The Cover Story

Bring Me The Horizon: “The way we’re doing stuff now, it feels like I’m making art again, for art’s sake”

We’ve waited long enough: NeX GEn has finally arrived, and with it, a whole new chapter for Bring Me The Horizon. It’s taken a lot to get here, but it’s only made Britain’s biggest band even stronger. And, as Oli Sykes takes us inside BMTH 2024, it’s leading them into a golden age…

Bring Me The Horizon: “The way we’re doing stuff now, it feels like I’m making art again, for art’s sake”
Nick Ruskell
Jonti Wild

“It’s taken longer than we said it would, I know…”

In another timeline, Bring Me The Horizon are all done and existing in a post-Post Human universe. In this one, what was originally conceived as a COVID lockdown plan to blast out a series of interlinked but individually charactered EPs in quick succession has taken almost four years to bear a second round of fruit.

From his home in Brazil, Oli Sykes shrugs off the wait. Ironically, he admits, it was the end of pandemic restrictions that were partly to blame.

“I thought we were gonna be locked inside for years,” he says with a what-can-you-do chuckle. “Suddenly we’re out of lockdown and we’re back on tour. The first EP [2020’s Post Human: Survival Horror] became more of a thing than we expected. Then Can You Feel My Heart? blew up on TikTok. People all over the world wanted us to come and play, we headlined Reading & Leeds, we headlined Download...

“It took ages, but we still stuck to the plan.”

Welcome, finally, then, to the NeX GEn. The second part of Post Human does indeed stick to the plan, delivering on the early promises that it would follow the heaviness of part one with something more in tune with early 2000s post-hardcore. Indeed, on this front, Glassjaw’s Daryl Palumbo puts in a guest turn, as do Underøath’s Spencer Chamberlain and Aaron Gillespie.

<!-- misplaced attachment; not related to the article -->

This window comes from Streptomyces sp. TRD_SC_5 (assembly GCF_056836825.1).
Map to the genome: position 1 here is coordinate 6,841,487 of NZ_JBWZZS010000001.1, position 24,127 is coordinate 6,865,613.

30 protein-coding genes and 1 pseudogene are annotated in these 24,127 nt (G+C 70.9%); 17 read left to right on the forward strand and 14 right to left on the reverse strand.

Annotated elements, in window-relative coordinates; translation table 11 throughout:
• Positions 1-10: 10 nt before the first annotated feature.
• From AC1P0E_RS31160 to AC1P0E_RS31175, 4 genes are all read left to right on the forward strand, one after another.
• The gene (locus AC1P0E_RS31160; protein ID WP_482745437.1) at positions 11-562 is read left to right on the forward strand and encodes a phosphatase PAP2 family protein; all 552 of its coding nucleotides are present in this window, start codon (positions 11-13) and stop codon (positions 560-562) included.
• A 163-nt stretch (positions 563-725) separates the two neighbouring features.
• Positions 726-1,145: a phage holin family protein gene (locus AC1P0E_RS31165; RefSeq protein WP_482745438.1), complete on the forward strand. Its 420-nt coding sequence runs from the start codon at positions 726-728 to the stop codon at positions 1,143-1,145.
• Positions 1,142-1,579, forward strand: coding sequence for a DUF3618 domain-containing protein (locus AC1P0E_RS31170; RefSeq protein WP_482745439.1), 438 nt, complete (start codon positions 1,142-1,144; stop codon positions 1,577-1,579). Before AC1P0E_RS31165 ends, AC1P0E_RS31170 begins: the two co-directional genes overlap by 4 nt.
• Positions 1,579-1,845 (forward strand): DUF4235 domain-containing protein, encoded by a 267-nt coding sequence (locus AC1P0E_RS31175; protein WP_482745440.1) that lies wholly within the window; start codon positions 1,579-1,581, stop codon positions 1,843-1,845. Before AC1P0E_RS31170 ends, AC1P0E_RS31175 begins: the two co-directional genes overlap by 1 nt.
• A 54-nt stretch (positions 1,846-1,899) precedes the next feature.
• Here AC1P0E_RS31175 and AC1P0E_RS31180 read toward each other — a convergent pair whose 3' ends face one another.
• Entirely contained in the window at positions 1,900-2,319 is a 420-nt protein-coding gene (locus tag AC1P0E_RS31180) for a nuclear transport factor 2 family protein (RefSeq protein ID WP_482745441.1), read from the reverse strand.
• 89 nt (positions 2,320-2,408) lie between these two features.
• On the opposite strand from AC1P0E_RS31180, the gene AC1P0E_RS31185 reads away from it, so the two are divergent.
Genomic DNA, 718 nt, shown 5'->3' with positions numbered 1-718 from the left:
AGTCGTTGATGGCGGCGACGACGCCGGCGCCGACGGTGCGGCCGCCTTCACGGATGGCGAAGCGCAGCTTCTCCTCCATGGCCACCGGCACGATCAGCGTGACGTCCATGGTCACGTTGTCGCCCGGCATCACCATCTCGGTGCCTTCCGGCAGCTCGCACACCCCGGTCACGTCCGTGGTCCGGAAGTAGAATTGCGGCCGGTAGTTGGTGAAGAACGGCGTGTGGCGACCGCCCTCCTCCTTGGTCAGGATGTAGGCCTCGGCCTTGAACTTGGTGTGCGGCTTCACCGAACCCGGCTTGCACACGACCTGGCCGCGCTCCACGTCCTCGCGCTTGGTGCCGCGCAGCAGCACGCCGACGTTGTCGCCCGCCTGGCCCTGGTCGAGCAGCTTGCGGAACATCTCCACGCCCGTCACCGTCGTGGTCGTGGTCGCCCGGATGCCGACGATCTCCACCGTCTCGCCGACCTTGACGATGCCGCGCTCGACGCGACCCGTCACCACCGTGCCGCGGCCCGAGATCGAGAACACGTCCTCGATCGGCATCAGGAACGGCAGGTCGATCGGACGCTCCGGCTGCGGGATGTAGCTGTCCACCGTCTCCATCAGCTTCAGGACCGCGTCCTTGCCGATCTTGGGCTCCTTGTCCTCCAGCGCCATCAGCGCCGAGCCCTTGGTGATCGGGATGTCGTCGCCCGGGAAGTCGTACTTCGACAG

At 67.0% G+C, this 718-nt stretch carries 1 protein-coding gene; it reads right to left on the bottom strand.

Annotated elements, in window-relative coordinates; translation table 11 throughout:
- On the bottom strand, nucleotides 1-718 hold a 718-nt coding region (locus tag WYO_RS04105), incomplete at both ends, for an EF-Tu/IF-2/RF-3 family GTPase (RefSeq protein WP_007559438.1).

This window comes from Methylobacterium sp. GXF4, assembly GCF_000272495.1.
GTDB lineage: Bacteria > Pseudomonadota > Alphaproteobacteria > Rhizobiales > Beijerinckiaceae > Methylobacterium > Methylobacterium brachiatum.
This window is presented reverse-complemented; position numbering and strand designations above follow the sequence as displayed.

But it’s also much more than originally intended. Bigger, longer, at times weirder, and with a more ambitious vision than its predecessor, it does a lot of world-building with the concept, as Oli admits the whole thing was more than they first thought. At Download last year, where the album was announced, and on their enormous UK arena tour in January (130,000 tickets sold, thank you very much), the hazmat-suited apocalypse vibes of Survival Horror had morphed into a full-on sci-fi backdrop, involving a HAL 9000-style AI head named EVE on a giant screen. They had, quite literally, created a monster.

“It just became a different beast to what I had in my head for it, and what we thought it was going to be,” admits Oli. “I thought I was going to be sitting around for the next couple years, bang a few EPs out, you know, that’ll be cool for people.

“The concept of the record just grew and grew and grew. And then we started playing the live shows and bringing EVE into it, which initially was a quick idea to gel all these different visuals we had together, and make it feel like there was something overarching. That grew and became bigger, and it started feeding into the album. It became this massive concept.”